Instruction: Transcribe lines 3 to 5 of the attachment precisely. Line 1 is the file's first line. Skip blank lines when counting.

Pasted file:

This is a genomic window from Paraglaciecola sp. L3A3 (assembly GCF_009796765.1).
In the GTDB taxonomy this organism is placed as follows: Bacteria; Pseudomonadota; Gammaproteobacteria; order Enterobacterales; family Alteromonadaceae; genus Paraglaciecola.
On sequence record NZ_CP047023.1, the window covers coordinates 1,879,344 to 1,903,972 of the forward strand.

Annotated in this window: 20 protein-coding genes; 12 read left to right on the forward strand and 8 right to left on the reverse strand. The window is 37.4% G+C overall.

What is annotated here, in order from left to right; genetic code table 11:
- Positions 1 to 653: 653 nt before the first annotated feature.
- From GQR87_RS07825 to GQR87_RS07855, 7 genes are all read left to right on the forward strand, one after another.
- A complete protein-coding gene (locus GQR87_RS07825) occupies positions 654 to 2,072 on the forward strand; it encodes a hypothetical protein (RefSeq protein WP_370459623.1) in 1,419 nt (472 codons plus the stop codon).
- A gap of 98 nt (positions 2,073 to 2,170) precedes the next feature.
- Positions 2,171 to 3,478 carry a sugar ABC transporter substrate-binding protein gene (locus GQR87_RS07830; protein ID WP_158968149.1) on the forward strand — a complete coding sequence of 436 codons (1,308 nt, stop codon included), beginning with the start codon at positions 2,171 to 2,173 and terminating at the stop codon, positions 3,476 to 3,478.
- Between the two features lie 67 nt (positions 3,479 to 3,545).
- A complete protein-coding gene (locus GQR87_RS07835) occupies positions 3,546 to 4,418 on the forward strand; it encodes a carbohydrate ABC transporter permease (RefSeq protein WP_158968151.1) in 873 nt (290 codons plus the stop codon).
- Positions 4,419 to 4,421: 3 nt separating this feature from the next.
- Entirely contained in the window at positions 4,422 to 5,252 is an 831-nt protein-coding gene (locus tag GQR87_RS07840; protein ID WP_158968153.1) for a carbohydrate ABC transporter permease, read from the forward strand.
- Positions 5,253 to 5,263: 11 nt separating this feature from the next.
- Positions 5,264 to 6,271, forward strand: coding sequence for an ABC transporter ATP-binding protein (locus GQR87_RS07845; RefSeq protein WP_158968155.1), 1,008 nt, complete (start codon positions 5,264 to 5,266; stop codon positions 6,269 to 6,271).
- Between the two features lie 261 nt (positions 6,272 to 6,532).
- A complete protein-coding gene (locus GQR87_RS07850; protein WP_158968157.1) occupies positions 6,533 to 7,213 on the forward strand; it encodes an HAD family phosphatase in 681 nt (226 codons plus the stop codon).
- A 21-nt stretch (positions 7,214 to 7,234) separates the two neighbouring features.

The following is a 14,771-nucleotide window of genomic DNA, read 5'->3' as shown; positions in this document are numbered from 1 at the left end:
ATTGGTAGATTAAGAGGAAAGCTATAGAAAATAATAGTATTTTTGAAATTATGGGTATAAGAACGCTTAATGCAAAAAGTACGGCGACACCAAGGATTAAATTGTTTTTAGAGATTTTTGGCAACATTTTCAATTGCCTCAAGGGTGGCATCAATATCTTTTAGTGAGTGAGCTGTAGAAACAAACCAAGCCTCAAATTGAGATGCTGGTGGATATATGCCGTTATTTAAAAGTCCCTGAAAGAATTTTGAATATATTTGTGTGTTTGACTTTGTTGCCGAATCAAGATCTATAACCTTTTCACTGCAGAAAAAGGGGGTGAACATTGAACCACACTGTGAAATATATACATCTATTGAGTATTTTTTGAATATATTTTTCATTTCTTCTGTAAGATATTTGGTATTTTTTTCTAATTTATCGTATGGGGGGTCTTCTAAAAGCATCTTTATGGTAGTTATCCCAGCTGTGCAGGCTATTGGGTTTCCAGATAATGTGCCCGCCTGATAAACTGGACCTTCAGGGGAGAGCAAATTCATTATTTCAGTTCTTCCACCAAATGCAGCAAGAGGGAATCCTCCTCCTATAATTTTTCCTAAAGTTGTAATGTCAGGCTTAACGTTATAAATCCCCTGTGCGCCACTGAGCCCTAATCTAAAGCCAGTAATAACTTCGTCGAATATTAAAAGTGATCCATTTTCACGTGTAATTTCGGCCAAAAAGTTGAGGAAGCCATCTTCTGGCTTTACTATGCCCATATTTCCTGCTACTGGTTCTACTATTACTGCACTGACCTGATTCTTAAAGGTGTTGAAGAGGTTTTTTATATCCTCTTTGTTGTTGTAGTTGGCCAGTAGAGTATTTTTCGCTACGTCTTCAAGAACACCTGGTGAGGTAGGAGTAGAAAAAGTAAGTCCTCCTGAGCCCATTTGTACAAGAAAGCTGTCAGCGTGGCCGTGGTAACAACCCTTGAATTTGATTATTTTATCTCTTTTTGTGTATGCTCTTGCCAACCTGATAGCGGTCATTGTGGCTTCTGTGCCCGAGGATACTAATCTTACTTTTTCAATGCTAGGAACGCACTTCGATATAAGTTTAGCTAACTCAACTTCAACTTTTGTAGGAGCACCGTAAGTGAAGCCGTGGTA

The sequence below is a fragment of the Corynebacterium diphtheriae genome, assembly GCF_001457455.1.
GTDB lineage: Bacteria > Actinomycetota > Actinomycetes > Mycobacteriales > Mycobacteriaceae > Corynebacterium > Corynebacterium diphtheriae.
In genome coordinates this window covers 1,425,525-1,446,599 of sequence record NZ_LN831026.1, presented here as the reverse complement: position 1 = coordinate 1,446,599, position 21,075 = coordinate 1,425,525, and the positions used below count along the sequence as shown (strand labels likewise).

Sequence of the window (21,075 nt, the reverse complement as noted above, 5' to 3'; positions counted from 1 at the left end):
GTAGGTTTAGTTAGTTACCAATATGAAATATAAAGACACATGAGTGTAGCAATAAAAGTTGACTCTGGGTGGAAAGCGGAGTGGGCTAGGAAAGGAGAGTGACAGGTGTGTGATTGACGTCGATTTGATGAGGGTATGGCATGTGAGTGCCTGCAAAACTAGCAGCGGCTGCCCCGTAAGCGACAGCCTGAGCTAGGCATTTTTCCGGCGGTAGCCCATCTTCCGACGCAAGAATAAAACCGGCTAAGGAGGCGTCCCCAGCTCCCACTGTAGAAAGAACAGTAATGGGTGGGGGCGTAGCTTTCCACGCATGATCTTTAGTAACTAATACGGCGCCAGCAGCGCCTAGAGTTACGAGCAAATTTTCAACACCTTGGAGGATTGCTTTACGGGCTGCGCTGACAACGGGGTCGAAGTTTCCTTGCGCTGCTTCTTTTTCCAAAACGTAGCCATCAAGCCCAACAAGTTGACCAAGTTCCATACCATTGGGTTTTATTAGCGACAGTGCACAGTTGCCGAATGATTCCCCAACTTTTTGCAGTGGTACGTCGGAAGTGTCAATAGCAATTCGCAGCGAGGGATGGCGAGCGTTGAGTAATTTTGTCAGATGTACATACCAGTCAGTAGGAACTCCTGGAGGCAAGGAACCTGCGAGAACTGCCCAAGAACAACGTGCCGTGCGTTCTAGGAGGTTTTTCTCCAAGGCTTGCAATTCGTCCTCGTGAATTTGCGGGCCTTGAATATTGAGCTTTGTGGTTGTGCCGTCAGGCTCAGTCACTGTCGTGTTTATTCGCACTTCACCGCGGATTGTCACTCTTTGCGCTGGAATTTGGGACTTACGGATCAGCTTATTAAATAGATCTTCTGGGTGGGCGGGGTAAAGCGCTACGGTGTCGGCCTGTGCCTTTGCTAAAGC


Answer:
On sequence record NZ_CP047023.1, the window covers coordinates 1,879,344 to 1,903,972 of the forward strand.

Annotated in this window: 20 protein-coding genes; 12 read left to right on the forward strand and 8 right to left on the reverse strand. The window is 37.4% G+C overall.

What is annotated here, in order from left to right; genetic code table 11: